REVIEW: Anansi the Spider (Unicorn Theatre)

After last season’s successful re-imagining of Aesop’s Fables, Justin Audibert has chosen to open his first season as artistic director of the Unicorn Theatre with more traditional folktales, this time of Afro-Caribbean origin. Through traditional techniques of storytelling and song, Anansi The Spider brings to life this popular character of Ghanian heritage, following the folk hero as his stories spread from West Africa and the Caribbean to Audibert’s own London.

Aimed at ages 3-7, this colourful show is visually stunning. Sadeysa Greenaway-Bailey’s set consists of a giant tree, around (and occasionally on top of) which the action takes place. With just a single row of bench seating for the adults, the children sit on the grassy green floor, looking up in awe at the action. Dressed in traditional West African costumes (also designed by Greenaway-Bailey), a trio of engaging performers (Afia Abusham, Juliet Okotie and Sapphire Joy) take it in turns to play the role of Anansi as the character travels across the world, morphing from spider to man in the process.

We begin with Afia Abusham as Anansi the trickster spider, who tries to hoard all the wisdom of the world but ultimately learns his lesson from a small child. Talking of small children, the youngsters of the audience naturally took on the role of trickster during this story, hiding the pieces of ‘wisdom’ handed to them for safekeeping. Chatting with the cast during the Unicorn’s season preview this week, Mummy was curious to learn whether this was a one-off event from a particularly cheeky audience or if it happens every show. Apparently the answer is the latter! Luckily the moral of this story turned out to be that it is better to share your wisdom…..

The second story is perhaps the darkest, both metaphorically and in lighting design. In the midst of famine, Sapphire Joy’s Anansi (too lazy to help with the harvest ) tricks his way into acquiring food from friends (some of whom end up in his cooking pot), until eventually he gets his comeuppance. Children join the action here too, with several volunteering themselves to join Anansi’s feast, but thankfully all escaping his pot.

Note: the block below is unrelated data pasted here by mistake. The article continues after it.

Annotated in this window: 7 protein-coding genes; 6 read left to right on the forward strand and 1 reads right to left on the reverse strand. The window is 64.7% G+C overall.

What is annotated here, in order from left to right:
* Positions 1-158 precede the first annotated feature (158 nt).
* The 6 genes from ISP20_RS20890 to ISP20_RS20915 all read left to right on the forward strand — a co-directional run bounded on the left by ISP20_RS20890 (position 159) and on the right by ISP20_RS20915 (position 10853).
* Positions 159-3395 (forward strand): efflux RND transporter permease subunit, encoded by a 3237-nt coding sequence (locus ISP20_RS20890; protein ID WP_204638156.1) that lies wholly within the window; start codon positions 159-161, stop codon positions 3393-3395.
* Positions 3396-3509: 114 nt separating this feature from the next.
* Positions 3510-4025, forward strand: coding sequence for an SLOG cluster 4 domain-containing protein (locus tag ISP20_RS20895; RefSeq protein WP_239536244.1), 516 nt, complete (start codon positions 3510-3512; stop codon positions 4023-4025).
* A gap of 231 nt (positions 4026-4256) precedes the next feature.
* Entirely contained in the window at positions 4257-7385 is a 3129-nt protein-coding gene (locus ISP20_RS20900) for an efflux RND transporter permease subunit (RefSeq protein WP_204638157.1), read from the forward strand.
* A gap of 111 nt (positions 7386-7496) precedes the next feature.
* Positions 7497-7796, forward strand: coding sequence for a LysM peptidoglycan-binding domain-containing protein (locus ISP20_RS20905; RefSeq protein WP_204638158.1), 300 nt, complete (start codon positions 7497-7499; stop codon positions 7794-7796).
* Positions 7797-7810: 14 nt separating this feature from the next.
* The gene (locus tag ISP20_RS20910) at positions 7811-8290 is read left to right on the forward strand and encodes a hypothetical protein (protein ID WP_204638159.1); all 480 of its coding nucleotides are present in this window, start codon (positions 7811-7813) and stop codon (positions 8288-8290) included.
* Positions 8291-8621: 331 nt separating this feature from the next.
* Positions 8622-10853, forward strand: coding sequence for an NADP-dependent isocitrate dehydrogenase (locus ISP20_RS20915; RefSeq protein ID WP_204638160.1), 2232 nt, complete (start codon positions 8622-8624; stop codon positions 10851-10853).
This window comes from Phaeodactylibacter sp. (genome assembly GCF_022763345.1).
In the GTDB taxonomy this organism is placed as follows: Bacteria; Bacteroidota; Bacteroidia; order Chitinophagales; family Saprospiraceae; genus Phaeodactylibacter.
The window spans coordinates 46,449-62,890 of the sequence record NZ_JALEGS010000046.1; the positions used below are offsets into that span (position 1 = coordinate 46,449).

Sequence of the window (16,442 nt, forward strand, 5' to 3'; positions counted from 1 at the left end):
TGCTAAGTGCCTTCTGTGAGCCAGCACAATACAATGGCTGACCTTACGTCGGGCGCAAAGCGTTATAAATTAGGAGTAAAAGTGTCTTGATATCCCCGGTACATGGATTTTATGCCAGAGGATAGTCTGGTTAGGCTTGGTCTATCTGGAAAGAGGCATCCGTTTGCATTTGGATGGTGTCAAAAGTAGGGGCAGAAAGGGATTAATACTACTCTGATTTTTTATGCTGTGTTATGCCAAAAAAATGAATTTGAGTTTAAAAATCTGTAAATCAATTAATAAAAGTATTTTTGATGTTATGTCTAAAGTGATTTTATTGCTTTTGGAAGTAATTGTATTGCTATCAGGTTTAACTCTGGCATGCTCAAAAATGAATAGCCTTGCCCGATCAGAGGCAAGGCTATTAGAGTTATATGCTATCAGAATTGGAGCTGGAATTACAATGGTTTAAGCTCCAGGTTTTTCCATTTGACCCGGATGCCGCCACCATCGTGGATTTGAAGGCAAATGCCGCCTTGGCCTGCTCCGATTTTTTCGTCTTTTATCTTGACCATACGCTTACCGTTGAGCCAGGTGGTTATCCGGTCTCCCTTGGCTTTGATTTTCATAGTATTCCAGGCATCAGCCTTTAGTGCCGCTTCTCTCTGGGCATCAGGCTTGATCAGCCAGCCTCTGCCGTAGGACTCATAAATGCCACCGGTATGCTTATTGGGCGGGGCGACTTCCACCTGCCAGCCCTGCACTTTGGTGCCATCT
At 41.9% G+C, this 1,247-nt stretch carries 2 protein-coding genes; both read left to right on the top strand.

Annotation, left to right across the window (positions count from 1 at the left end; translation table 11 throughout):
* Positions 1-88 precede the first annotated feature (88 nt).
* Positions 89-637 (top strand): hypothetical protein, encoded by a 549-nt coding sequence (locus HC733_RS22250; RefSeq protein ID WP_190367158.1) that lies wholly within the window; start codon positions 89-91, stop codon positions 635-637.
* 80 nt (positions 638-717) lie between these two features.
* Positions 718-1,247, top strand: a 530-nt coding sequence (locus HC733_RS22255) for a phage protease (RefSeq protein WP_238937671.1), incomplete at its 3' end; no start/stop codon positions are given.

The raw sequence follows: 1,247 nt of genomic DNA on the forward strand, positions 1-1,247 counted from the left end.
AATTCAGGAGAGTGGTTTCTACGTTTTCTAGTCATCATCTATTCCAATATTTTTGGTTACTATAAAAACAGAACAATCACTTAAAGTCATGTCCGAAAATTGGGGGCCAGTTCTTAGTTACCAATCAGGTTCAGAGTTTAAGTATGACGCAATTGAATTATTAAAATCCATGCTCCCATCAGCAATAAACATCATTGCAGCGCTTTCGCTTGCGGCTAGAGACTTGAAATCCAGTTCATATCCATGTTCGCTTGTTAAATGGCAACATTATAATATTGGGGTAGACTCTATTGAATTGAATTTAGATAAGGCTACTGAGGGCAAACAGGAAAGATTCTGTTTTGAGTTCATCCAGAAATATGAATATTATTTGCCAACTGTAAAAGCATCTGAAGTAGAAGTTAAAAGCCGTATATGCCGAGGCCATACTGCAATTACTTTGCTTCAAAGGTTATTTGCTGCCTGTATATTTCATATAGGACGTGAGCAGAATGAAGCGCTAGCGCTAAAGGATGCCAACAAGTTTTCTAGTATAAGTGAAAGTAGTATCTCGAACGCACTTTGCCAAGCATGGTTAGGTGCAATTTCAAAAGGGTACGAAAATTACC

Food is at the heart of the final story too, with Juliet Okotie’s greedy Anansi torn between attending two parties. Devising a cunning plan to get double-dinner, he sends one of his sons off to each, expecting them to call for him when the food is ready. But with both serving at the same time, will Anansi end the night full or famished?

Engaging for adults and children alike, Anansi the Spider is a perfect example of how to make theatre that is accessible to children without dumbing it down. All the audience interaction feels really natural, to the point where Mummy doesn’t really know how the children ended up on stage offering themselves as Anansi’s dinner. It just happened. The integration of traditional instruments into the story is also really clever, with Duramaney Kamara’s compositions driving forward the stories, as complex Caribbean and African rhythms transport the audience across the globe. One word of warning though: You will have ‘I am Brother Anansi’ stuck in your head for the foreseeable future.

RATING: Raindrops, Whiskers, Kettles and Mittens (aka 4 out of 5 of my favourite things).

Anansi the Spider is playing at the Unicorn Theatre until 27 October 2019.